Intro: (bitter)sweet Hair Pins
Unless the fact that I prefer my wife getting her (very) long hair unpinned sometimes it might be useful to pin things up.
Usually she uses chopsticks (well that's a nice hack!) but as a maker I thought her hair deserved better.
So here's a short I'ble to show you how I transformed some pieces of hardwood a friend wanted to burn (are you kidding?!) into a bunch of hair pins.
All you need is some scrapwood, a miter saw & a belt sander.
Making wooden hair pins is accessible to every woodworker. You can make them as complex as you want or just keep it simple. I made a few examples just to show how far you can go - and if you google a bit you'll see you can go veeeeeeeery far. Mine's are peanuts, compared to some.
Bittersweet? Well, while making the one with the knife handle I was thinking this could be a severe selfdefence tool. It's completely legal - just an innocent hair pin - but in the hands of a furious women this tool could do just a little bit damage.
I'd think twice before aggressing someone in the streets...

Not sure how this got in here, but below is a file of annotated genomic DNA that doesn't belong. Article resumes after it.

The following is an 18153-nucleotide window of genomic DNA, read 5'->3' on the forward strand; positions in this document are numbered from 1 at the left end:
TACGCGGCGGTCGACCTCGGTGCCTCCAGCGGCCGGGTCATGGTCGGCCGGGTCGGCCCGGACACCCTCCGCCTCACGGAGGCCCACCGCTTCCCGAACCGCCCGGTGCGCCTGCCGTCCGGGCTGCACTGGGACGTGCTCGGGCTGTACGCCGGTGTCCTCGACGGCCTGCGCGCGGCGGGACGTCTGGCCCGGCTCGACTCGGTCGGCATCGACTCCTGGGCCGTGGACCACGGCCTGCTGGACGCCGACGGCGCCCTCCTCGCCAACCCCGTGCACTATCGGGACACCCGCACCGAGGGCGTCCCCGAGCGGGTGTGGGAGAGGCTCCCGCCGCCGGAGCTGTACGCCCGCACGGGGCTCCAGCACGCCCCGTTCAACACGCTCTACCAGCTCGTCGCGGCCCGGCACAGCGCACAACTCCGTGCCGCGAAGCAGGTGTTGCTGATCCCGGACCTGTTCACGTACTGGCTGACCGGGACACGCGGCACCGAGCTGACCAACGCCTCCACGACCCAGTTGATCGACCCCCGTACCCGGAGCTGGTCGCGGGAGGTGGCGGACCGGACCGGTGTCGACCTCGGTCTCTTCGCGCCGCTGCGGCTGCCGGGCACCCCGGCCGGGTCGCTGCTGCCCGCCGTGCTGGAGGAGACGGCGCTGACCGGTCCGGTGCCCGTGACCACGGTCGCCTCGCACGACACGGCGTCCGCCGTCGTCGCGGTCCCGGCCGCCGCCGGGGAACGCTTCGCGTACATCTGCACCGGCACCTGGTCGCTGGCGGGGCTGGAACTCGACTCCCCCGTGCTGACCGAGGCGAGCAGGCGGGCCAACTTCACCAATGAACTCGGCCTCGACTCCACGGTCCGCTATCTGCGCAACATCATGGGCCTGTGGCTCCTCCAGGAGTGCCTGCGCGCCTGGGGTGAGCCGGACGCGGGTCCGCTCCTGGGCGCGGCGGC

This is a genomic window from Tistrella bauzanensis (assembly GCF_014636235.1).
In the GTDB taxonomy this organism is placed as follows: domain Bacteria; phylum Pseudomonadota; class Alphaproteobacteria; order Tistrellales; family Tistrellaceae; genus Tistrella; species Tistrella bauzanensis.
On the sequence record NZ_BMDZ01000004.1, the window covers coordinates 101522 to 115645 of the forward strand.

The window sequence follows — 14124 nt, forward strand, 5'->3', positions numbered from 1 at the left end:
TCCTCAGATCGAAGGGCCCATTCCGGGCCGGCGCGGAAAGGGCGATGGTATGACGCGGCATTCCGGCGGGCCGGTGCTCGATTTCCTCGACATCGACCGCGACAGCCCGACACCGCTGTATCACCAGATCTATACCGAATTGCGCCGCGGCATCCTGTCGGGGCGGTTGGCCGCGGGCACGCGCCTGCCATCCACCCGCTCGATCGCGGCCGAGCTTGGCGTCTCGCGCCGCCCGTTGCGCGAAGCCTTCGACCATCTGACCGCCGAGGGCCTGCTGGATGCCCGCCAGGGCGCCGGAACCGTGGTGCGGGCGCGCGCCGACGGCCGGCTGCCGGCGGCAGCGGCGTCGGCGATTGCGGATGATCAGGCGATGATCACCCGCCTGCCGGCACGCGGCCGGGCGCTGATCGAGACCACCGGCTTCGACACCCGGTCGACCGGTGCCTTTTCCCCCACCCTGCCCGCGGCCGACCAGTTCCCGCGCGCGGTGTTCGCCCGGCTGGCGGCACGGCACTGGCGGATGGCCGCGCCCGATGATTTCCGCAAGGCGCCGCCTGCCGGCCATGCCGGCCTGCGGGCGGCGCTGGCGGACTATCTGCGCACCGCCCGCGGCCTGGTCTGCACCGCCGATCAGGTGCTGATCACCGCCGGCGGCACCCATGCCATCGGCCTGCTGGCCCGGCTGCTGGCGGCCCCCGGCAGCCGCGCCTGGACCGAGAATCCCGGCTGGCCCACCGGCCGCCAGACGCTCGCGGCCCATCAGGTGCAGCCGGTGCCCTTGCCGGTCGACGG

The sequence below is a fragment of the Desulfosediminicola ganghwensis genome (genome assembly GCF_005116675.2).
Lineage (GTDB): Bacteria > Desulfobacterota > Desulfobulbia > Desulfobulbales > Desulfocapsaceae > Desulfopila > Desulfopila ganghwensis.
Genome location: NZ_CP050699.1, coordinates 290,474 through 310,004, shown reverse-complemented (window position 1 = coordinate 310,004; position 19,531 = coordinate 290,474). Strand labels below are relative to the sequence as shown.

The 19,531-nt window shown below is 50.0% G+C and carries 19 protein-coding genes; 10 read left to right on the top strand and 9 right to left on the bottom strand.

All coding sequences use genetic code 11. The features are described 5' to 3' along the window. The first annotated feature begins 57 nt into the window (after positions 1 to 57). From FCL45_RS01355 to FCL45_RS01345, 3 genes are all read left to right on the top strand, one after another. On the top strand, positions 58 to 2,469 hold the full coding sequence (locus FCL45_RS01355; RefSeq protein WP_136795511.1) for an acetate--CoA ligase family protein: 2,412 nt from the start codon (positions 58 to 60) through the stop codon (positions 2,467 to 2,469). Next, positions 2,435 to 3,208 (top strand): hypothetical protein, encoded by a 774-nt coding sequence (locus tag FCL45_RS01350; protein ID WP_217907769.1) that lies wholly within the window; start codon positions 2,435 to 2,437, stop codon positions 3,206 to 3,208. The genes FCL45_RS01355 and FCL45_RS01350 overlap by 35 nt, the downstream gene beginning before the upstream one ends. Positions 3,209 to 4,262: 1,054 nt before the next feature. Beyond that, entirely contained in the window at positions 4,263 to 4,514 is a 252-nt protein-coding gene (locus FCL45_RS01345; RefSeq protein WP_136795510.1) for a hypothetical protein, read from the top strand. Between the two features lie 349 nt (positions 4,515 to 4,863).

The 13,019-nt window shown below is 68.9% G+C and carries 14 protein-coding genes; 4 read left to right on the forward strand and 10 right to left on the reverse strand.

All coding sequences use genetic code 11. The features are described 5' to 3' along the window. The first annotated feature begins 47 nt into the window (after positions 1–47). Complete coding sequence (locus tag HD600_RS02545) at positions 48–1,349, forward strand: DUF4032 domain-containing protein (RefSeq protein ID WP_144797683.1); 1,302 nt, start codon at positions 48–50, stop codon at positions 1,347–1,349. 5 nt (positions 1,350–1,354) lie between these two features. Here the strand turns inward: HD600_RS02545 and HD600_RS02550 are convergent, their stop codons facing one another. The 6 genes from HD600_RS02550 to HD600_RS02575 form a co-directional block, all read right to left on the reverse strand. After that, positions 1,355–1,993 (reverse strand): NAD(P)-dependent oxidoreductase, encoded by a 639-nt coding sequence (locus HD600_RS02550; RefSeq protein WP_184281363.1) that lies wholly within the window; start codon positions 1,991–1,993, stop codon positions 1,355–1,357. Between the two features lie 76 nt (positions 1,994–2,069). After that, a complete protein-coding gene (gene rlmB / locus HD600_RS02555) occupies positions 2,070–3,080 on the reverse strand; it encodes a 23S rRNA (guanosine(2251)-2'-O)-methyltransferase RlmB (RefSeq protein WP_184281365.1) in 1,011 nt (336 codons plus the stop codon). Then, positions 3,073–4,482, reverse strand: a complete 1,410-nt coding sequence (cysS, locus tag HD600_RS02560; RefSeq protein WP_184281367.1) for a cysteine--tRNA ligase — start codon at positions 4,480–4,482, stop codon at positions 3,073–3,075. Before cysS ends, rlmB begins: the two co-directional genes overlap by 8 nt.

Special thanx to member AngryRedhead to transform some of my DIY-translations into decent English ;)
Step 1: Slice It
Gather some (scrap) hardwood - I got some oak (the light one) & meranti.
Use a miter saw to cut slices of about 1/3 inch wide and 10 inches long (10mm-300mm).
Note: My wife calculated that for 'average long hair' everything between 8 & 9 inches should be okay (ornament included). This means that mine's are just a bit too long to be comfortable.
Step 2: Go Triangular
Aim is to build conical pins, so you'll have to cut some piramids.
If you want to go sofisticated: cut out your design first.
Note: be aware that this kind of precision cutting with the miter saw can be a dangerous job. Instead of keeping the slice of wood in place manually I always clamp it with a second piece of wood (visible on the picture left above). Most miter saws have ready-made side clamps so you just have to clamp a piece of wood under the clamp & on the slice. Secure the whole & start cutting in all safety.
Step 3: Round It
Use a belt sander & have fun shaping.
Step 4: Decorate & SAND
With a grinder you can do some great work. Use it, that inspiration!
What follows is sanding. A LOT of sanding...
Two things I learned:
- the oak is way much harder than the meranti
- the more brutal the sanding, the greater the collateral damage - exit one hair pin
Step 5: Finish!
You'll finish that job with natural oil - walnut stays my ultime favourite. Wipe the excess with a towel.
Hope you liked it & thanx for watching!
Step 6: Bonus: the Knifed Hair Pin
No big deal. Cut a few holes to fake the rivets, make a nice round stick, smash it with some cyanoacrylate or bicomp in the holes, cut & start sanding.
Runner Up in the